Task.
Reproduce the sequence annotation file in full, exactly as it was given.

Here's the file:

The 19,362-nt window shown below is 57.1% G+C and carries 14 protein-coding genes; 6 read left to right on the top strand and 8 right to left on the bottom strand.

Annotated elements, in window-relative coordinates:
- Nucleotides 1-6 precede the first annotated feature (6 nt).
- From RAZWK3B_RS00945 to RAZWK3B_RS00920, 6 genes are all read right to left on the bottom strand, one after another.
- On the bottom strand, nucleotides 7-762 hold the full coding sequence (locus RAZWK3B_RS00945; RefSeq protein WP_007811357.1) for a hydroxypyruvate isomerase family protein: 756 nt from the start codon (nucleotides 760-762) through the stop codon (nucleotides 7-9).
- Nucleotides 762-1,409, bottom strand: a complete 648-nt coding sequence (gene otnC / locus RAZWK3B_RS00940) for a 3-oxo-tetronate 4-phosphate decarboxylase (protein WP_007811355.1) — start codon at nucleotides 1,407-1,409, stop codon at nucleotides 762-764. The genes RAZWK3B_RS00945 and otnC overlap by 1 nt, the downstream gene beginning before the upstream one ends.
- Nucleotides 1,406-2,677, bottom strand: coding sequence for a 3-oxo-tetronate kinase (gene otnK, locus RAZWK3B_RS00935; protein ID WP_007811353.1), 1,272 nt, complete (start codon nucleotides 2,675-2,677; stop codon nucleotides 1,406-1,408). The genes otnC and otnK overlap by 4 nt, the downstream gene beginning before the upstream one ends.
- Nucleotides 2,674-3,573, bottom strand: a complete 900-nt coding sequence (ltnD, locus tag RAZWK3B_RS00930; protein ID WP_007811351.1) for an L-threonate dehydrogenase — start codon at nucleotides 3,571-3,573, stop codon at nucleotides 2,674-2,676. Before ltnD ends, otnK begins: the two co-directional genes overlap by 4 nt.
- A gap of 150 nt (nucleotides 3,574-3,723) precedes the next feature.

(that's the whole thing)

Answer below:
The 19,362-nt window shown below is 57.1% G+C and carries 14 protein-coding genes; 6 read left to right on the top strand and 8 right to left on the bottom strand.

Annotated elements, in window-relative coordinates:
- Nucleotides 1-6 precede the first annotated feature (6 nt).
- From RAZWK3B_RS00945 to RAZWK3B_RS00920, 6 genes are all read right to left on the bottom strand, one after another.
- On the bottom strand, nucleotides 7-762 hold the full coding sequence (locus RAZWK3B_RS00945; RefSeq protein WP_007811357.1) for a hydroxypyruvate isomerase family protein: 756 nt from the start codon (nucleotides 760-762) through the stop codon (nucleotides 7-9).
- Nucleotides 762-1,409, bottom strand: a complete 648-nt coding sequence (gene otnC / locus RAZWK3B_RS00940) for a 3-oxo-tetronate 4-phosphate decarboxylase (protein WP_007811355.1) — start codon at nucleotides 1,407-1,409, stop codon at nucleotides 762-764. The genes RAZWK3B_RS00945 and otnC overlap by 1 nt, the downstream gene beginning before the upstream one ends.
- Nucleotides 1,406-2,677, bottom strand: coding sequence for a 3-oxo-tetronate kinase (gene otnK, locus RAZWK3B_RS00935; protein ID WP_007811353.1), 1,272 nt, complete (start codon nucleotides 2,675-2,677; stop codon nucleotides 1,406-1,408). The genes otnC and otnK overlap by 4 nt, the downstream gene beginning before the upstream one ends.
- Nucleotides 2,674-3,573, bottom strand: a complete 900-nt coding sequence (ltnD, locus tag RAZWK3B_RS00930; protein ID WP_007811351.1) for an L-threonate dehydrogenase — start codon at nucleotides 3,571-3,573, stop codon at nucleotides 2,674-2,676. Before ltnD ends, otnK begins: the two co-directional genes overlap by 4 nt.
- A gap of 150 nt (nucleotides 3,574-3,723) precedes the next feature.